(AP) -- Two U.S. scientists have won a $1.3 million (euro1.07 million) award for their work in understanding how humans see, a Portuguese scientific foundation said Friday.
The Champalimaud Foundation's annual Vision Award was given to neuroscientists J. Anthony Movshon of New York University's Center for Neural Studies and William T. Newsome of the Maryland-based Howard Hughes Medical Institute.
The foundation said in a statement the award was in recognition of the scientists' research into understanding how the brain reconstructs images.
"Their groundbreaking work, taken together and individually, has laid the basis for continued research on how the brain and its processes impact vision and perception," said foundation president Leonor Beleza.
The scientists are credited with "building a bridge between psychophysics and human behavior," the foundation said.
The statement said Newsome, who is also a professor of neurobiology at Stanford University, had demonstrated through investigation how altered neuron activity affected the perceptual performance of the brain's middle temporal lobe.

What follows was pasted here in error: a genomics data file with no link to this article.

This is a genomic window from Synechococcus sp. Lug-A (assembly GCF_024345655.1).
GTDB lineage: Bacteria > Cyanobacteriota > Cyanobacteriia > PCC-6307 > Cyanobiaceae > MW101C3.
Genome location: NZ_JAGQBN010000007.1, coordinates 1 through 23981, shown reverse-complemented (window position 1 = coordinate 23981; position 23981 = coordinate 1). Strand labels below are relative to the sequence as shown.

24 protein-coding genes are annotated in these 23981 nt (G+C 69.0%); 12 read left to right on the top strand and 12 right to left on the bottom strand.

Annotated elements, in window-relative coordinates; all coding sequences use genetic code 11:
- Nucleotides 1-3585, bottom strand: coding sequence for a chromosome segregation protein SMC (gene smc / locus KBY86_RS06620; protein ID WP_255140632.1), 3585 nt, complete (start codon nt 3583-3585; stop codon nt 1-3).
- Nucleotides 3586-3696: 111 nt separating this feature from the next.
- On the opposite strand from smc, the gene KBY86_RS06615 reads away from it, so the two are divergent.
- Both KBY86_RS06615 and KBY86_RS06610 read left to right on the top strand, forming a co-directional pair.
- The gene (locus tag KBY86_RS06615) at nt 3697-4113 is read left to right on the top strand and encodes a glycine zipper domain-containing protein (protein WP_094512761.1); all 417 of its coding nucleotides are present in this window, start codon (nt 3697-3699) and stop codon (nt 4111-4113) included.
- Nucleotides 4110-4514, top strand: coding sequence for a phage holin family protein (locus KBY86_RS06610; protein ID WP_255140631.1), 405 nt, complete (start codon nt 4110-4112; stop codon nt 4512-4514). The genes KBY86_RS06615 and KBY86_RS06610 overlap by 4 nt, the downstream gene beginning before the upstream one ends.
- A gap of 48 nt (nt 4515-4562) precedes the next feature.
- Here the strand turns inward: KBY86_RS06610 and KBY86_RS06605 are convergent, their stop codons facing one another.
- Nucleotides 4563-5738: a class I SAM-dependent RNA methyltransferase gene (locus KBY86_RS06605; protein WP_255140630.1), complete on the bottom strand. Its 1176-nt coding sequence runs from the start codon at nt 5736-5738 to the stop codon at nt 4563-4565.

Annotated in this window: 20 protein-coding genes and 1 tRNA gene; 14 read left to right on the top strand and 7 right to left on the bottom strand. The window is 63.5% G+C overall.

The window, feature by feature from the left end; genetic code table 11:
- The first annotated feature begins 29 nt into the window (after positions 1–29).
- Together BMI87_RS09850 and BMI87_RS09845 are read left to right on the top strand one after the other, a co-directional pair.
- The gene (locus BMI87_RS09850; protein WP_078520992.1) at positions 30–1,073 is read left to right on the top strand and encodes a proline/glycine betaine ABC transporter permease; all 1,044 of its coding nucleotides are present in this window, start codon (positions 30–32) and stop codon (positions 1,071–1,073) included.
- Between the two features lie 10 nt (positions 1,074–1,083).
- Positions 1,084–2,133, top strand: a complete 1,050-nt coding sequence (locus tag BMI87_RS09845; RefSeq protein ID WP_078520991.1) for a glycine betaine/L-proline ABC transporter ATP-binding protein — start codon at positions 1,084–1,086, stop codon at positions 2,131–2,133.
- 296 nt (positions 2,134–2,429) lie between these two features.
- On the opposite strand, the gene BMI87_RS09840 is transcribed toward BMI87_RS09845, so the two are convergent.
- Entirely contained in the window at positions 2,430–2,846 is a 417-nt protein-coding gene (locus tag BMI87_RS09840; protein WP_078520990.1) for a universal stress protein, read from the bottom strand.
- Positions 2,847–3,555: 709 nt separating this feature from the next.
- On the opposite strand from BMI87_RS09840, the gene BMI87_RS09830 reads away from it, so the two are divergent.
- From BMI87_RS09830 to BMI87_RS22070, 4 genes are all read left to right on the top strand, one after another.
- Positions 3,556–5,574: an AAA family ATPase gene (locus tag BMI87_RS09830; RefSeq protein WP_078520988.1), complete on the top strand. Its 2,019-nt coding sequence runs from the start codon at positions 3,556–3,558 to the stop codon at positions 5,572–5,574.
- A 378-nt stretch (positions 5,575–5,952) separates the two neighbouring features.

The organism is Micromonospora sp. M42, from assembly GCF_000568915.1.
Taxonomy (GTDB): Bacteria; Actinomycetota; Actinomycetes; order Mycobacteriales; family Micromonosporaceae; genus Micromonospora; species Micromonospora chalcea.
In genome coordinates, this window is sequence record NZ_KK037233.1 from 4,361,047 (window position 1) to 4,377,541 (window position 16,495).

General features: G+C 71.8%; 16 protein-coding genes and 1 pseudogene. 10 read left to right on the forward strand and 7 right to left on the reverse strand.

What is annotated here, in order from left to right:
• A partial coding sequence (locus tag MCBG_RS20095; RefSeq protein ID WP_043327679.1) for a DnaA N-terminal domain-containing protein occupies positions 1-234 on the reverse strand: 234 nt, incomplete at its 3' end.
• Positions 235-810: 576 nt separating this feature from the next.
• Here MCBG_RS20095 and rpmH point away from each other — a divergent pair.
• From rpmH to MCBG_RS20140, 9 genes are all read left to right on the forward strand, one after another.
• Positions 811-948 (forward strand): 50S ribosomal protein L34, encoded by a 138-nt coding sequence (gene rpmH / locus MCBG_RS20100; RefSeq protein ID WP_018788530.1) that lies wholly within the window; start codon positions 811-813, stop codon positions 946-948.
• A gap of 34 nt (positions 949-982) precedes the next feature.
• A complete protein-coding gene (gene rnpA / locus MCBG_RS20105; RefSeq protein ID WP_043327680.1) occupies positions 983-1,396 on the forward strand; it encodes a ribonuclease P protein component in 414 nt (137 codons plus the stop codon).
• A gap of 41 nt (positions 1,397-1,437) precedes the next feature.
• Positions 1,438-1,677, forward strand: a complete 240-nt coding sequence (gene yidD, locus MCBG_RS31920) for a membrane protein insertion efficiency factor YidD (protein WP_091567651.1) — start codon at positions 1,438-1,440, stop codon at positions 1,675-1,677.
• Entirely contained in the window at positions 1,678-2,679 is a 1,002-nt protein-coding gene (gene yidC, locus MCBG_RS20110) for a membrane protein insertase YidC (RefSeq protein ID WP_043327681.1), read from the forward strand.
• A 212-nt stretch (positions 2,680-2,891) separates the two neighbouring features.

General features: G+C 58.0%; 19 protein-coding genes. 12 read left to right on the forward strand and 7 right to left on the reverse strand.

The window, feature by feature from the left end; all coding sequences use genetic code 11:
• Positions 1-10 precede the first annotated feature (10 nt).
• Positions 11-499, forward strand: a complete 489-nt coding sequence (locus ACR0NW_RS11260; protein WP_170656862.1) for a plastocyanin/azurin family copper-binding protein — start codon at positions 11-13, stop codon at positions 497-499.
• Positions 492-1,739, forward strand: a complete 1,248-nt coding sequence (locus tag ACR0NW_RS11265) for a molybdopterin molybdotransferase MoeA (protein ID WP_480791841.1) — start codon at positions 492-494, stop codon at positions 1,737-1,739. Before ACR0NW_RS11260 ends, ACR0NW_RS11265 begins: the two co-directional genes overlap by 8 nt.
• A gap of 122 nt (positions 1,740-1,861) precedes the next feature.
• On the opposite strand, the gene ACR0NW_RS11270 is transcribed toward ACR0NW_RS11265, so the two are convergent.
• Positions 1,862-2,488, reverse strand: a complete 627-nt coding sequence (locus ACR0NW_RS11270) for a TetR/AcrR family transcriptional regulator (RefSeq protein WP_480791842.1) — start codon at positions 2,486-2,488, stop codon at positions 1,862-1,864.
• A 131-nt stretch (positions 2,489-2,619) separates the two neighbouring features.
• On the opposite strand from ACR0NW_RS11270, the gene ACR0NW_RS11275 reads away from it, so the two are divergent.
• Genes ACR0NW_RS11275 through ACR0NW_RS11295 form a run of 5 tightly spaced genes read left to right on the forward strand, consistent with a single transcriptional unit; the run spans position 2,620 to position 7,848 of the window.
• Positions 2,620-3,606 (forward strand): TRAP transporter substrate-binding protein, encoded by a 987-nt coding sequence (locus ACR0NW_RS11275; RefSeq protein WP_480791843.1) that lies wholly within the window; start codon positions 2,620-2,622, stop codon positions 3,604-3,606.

Movshon contributed to the understanding of how the brain represents the form and motion of objects, identifying for the first time the neural circuits in the brain involved in deciphering motion.
The jury that chose to highlight their work was composed of notable scientists from around the world, including a Nobel Prize winner and a former prime minister of Portugal.
The Champalimaud award was established four years ago with a bequest from Antonio Champalimaud, a wealthy Portuguese businessmen who lost his sight. It claims to be the largest monetary prize in the field of vision and one of the biggest scientific prizes in the world.
The private foundation was created when Champalimaud bequeathed a quarter of his euro2 billion ($2.43 billion) estate when he died in 2004.
Champalimaud Foundation: http://www.fchampalimaud.org/
Explore further: Thomas Edison's 'lost' idea: A device to hear the dead